While stating that airports are highly regulated, the association pointed out that regulations focus on “airside spaces,” those beyond the security checkpoint and accessible only to ticket-holding passengers. That is contrasted with the “landside” public spaces where the attacks on Brussels airport took place.
The objective of existing regulations, the association said, has been to prevent interference with air transport which has been “a prominent target of terrorists for several decades.”
ACI-Europe therefore says these national authorities must “review and adopt appropriate measures, matching their specific threat scenario.”
National Security Review
After the Brussels attacks, ACI-Europe advises it is cooperating fully with governments and security authorities in Belgium and elsewhere in the EU as they review terrorist threat levels, increase landside (public area) security measures at airports and at “other key locations.”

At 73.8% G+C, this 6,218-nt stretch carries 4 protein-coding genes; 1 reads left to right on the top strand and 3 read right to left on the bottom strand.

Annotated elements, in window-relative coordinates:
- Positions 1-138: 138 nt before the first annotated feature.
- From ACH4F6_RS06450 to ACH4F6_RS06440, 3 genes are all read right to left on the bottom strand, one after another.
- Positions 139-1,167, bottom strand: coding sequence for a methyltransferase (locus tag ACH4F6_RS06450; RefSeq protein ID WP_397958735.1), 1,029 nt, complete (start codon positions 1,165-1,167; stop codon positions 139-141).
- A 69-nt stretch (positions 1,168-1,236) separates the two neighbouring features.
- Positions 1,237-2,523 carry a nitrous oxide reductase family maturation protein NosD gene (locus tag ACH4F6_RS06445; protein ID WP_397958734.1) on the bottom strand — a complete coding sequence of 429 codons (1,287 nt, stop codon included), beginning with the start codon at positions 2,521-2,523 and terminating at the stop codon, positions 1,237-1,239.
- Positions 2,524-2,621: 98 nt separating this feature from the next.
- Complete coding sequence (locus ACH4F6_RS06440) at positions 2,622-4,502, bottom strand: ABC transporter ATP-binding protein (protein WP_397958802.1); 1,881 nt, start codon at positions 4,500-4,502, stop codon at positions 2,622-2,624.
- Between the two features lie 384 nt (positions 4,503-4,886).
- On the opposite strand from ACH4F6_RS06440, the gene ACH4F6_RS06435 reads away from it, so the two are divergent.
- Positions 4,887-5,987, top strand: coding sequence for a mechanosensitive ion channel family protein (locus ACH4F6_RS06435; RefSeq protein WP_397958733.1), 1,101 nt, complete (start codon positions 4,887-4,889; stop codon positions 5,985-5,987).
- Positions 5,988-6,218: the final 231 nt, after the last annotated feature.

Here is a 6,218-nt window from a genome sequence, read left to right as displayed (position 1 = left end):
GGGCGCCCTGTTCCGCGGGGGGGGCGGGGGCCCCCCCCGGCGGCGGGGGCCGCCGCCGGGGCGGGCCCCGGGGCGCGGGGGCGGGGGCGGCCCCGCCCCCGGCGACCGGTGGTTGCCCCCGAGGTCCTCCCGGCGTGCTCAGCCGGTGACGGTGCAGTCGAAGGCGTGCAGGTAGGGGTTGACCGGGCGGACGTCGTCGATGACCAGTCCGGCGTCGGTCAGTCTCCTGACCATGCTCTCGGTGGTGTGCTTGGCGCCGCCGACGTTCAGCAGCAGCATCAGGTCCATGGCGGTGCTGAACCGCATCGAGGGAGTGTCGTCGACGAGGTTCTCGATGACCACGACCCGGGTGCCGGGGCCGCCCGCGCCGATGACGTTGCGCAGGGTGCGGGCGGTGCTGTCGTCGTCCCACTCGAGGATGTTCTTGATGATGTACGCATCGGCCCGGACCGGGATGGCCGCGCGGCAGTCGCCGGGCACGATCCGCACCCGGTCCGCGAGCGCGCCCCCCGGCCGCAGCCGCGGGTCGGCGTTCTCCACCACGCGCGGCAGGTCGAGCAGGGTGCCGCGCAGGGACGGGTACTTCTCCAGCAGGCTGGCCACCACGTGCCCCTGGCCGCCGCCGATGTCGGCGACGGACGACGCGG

It is for this reason that the association urges the EU to establish more effective intelligence sharing, saying, “The best way forward in the fight against terrorism is to step up capabilities for the gathering, coordination, and sharing of intelligence and data.”